|Posted by Baltimore Lutheran Campus Ministry on March 20, 2017 at 1:25 AM|
Years ago, a circuit-rider would bring preaching and communion to congregations whenever they were in the area of a church without a pastor. And when two Lutheran pastors happen to be passing through the only Lutheran congregation in Robeson county and they happen to be without a pastor, we stop in to preach, preside and bring along students to help lead worship, too. It was a joy to be among God's people at worship this morning and to hear Pastor Ray preach about this Jesus who meets us and loves us when we are the outcast and who invites us to follow in his footsteps. To bring his love and his forgiveness to those who find themselves on the margins of life. To bring the living water of God's welcome and God's presence to those who thirst for it.
And today we found life-giving welcome in the people of St. Mark's, who hosted a delicious potluck lunch for us after worship, the kind with plates full of deviled eggs and a whole table full of desserts. And as full as the table was, the community was even better- like being among family we had not met before. By the end of lunch, one of our students was carrying a baby who had fallen asleep on her while she was playing with him, we had shared stories with all the members sitting with us, and had also met a student and a recent grad from UNC Pembroke who had helped found the Lutheran Episcopal Campus Ministry there. They formed by themselves first and then seeking out Lutheran and Episcopal pastors to support them. In the midst of 7 Baptist campus ministries, ELM has a distinctly different way of living out the faith. It was a way that one of the students was eager to experience after growing up in a church where they only talked about what you were doing wrong. To hear about a Jesus that speaks love first was living water to her.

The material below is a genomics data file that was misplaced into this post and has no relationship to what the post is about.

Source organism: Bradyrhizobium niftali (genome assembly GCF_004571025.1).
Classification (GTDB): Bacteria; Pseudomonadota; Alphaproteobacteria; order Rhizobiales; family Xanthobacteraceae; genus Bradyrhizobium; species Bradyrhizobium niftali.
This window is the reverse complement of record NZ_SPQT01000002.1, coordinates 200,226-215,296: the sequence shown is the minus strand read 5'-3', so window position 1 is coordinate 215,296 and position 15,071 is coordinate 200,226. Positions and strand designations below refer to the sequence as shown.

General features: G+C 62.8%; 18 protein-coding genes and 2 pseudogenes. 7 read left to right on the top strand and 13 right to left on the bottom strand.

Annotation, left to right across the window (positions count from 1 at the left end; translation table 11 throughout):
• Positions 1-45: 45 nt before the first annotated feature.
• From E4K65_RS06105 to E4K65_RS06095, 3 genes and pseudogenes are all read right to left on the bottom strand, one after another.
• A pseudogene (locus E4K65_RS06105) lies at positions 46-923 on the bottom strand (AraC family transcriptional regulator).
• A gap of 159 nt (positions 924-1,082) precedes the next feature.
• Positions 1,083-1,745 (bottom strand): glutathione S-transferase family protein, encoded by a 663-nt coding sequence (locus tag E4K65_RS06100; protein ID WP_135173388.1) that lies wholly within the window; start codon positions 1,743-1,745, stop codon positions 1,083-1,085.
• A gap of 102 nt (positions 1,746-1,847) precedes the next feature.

After we were fed, we got to met Mac Legerton, a UCC pastor who founded and runs the Community Action Center. He wil be our guide for the week, helping us to learn more about the realities of rural poverty, connecting us with the Lumbee community and giving us opportunities to serve in ways that are helpful to the community's rebuilding.
Mac took us on a driving tour of some of the flood affected areas. The flood was caused by 18 inches of rain in 24 hours in October 2016, but made worse by a dyke installed originally to prevent flooding which didn't allow the waters to recede naturally back into the Lumber River. Thankfully, only 4 people were killed in the flooding- those being motorists who got stuck. Mac says they brought in rescue boats very quickly to rescue stranded folks. They were without water for 2 weeks, as the flooding took out the main water plant. Even though most lives were spared, rebuildng will take a long while.
4 months after the flooding, sand from the bottom on the river still covers many yards and there was still debrs and ruined cars (not too many, but some). One of the roads we were on had fallen apart in places and stil hasn't been rerouted, just leaving dead ends. Many of the homes were in the most economically disadvantaged communities, so restoring the area was FEMA will buy out some of the destroyed homes, so some are not attempting to rebuild right now, but others are eager to leave the motels they are living in and get back home. We will learn our role in the rebuilding tomorrow.
Later Mac gathered back at our home for the week (and brought cots and air mattresses with him, yay Mac!!) to share stories about his work of poverty reduction and sustainability and to tell us about all sorts of possibilities for our time together (which included enough to last us for 3 weeks!), so we are eager to hear what we'll be doing each day.
Some of our students led us in devotions tonight, reminding us that although God can speak in powerful ways and can speak through destructive things, often we hear God best in the sheer silence. And they reminded us to listen to the silence after the flooding to hear what God is doing now to re-establish places to live and to connect with others (like us) who have come to learn and serve.
We have been filled up today- by the living water of hospitality at St. Mark's, by the faith, passion and prayer shared by Mac, by anticipation of all the week will hold, and by the grief of what this community has lost. And by the laughter- the oh so much laughter- shared by these students.